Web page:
U.S. Department of State criticizes Romania on mistreatement of detainees, Roma discrimination and corruption
The U.S. Department of State Report on Human Rights Practices for 2016 criticizes Romania for mistreatment of detainees and Roma people, generalized corruption - in spite of Government efforts to address systemic corruption - and discrimination against Roma, which affected their access to adequate education, housing, health care, and employment, according to the www.state.gov website.
The document also mentions that unlike the 2014 presidential elections in which electoral observers noted irregularities, including insufficient polling stations for the large diaspora community, the parliamentary elections in December 2016 were generally considered by observers to be free and fair and without irregularities.
The report mentions that prison conditions remained harsh and did not meet international standards.
According to official figures, overcrowding was a problem, particularly in a number of prisons that did not meet the standard area per prisoner set by the Council of Europe's Committee for the Prevention of Torture.
"As of July, the country held 28,278 persons in prisons that had space for only 18,826. While observers noted some improvements in certain areas — mainly in existing spaces or as a consequence of greater spending on repair and retrofitting — conditions remained generally poor within the prison system," the document mentions.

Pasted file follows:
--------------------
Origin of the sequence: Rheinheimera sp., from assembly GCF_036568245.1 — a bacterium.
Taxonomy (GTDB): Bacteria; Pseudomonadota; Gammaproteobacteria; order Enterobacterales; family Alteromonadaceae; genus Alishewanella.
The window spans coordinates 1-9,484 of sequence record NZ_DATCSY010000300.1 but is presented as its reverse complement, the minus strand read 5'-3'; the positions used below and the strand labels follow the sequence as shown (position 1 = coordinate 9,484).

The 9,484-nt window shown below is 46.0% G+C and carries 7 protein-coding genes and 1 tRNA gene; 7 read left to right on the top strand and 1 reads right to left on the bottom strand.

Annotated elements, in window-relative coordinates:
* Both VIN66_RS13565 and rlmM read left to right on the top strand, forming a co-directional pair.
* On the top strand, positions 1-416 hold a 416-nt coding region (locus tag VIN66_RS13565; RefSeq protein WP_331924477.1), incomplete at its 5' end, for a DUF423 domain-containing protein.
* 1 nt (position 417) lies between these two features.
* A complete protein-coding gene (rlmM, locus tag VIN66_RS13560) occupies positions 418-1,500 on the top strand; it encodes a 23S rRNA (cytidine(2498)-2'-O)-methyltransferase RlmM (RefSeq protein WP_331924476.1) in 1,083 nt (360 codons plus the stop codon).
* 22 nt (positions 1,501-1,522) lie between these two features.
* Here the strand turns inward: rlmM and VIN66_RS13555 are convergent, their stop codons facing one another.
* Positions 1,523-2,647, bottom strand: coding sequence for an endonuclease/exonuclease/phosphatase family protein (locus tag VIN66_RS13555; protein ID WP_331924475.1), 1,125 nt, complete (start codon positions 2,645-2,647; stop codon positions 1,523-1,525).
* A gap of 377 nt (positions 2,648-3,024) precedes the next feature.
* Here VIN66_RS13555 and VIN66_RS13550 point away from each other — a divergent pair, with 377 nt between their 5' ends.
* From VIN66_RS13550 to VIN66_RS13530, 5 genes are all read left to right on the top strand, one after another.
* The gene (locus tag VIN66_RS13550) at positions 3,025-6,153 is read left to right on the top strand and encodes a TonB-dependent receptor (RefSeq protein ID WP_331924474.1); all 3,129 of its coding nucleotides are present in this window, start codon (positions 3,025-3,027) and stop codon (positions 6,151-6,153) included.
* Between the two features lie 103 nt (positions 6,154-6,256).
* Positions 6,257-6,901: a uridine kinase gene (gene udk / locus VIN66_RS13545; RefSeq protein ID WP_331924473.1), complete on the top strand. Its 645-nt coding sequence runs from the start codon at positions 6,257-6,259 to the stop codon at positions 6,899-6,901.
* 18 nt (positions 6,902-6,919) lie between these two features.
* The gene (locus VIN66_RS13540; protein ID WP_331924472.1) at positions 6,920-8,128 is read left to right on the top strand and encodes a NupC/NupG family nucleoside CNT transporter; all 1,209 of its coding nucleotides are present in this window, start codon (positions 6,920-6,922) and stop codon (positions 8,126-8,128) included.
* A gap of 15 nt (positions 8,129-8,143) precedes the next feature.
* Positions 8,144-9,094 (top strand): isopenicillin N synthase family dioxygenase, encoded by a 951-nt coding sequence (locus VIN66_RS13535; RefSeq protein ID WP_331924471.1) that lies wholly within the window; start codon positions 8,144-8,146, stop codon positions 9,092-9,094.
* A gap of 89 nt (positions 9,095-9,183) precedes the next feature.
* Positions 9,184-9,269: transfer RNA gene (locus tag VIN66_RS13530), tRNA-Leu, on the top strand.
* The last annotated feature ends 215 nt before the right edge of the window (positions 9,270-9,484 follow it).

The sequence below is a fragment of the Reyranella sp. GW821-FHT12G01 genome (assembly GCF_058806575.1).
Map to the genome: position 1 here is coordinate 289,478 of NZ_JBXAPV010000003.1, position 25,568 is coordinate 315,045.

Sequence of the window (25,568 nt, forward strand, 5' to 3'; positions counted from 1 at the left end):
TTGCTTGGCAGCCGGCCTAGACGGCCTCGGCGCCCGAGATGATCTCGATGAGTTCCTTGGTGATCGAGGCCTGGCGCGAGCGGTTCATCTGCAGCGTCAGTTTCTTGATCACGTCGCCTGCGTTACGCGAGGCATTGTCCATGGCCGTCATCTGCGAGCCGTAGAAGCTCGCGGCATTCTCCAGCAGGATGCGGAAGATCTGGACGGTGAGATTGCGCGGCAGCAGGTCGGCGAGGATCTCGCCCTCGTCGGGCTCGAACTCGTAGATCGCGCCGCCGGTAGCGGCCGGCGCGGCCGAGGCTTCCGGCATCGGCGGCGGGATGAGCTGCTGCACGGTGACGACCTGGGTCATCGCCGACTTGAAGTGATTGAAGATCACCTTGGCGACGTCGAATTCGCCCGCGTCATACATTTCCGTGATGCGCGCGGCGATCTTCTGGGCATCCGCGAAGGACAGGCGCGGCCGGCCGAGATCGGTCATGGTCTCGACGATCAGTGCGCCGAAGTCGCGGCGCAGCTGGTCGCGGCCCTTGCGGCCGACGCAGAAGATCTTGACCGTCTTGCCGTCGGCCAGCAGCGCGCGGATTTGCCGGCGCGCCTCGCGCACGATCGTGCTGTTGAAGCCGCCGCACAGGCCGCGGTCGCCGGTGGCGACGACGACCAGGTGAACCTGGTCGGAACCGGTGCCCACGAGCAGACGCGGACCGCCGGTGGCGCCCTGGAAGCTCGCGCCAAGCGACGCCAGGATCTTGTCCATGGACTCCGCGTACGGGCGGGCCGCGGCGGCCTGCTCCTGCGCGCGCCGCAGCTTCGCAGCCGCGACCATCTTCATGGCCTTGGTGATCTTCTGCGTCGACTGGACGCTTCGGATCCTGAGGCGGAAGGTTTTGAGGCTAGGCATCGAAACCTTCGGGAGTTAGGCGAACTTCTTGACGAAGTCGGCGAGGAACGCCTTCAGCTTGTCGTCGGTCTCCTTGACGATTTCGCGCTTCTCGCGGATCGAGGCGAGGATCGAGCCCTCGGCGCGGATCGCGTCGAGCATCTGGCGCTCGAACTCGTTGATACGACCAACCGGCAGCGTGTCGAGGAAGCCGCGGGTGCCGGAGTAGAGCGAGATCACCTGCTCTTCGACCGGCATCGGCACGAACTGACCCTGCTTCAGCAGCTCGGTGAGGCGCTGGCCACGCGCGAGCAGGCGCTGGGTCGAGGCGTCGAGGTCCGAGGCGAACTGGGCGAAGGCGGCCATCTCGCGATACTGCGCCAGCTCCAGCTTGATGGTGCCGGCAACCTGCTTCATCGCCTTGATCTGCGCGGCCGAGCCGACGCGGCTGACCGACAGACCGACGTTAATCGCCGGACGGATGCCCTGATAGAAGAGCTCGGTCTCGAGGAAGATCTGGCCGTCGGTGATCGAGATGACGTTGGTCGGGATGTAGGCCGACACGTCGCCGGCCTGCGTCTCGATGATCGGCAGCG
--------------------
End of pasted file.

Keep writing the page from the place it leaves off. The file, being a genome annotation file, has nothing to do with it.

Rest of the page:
According to reports by the National Penitentiary Administration, in the first eight months of the year, 58 persons died in prisons, three from suicide and 55 from various illnesses.
"There were continued reports of violence and discrimination against women. There were some anti-Semitic acts and statements, and Holocaust denial continued to be a problem. Anti-Semitic, racist, xenophobic, and nationalistic views continued to be disseminated via the internet," the Department of State report also reads.
Another problem mentioned in the document is that government agencies provided inadequate assistance to persons with disabilities and did not respect standards of care for persons with disabilities in institutions, exposing them to abuse.
Societal discrimination against lesbian, gay, bisexual, transgender, and intersex (LGBTI) persons, particularly children, remained at high levels. Persons with HIV/AIDS continued to be subject to discrimination and harassment, the quoted report reads.
The report also reveals that the Romanian judiciary took steps to prosecute and punish officials who committed abuses. "Authorities repeatedly delayed lawsuits involving alleged police abuse, which in many cases resulted in acquittals," the document points out.
In the assessed interval, there were no reports of politically motivated disappearances.
"The government generally respected judicial independence but failed to provide sufficient personnel, physical space, and technology to enable the judiciary to act swiftly and efficiently, thereby resulting in excessively long trials," the U.S. Department of State's report on Human Rights Practices also says.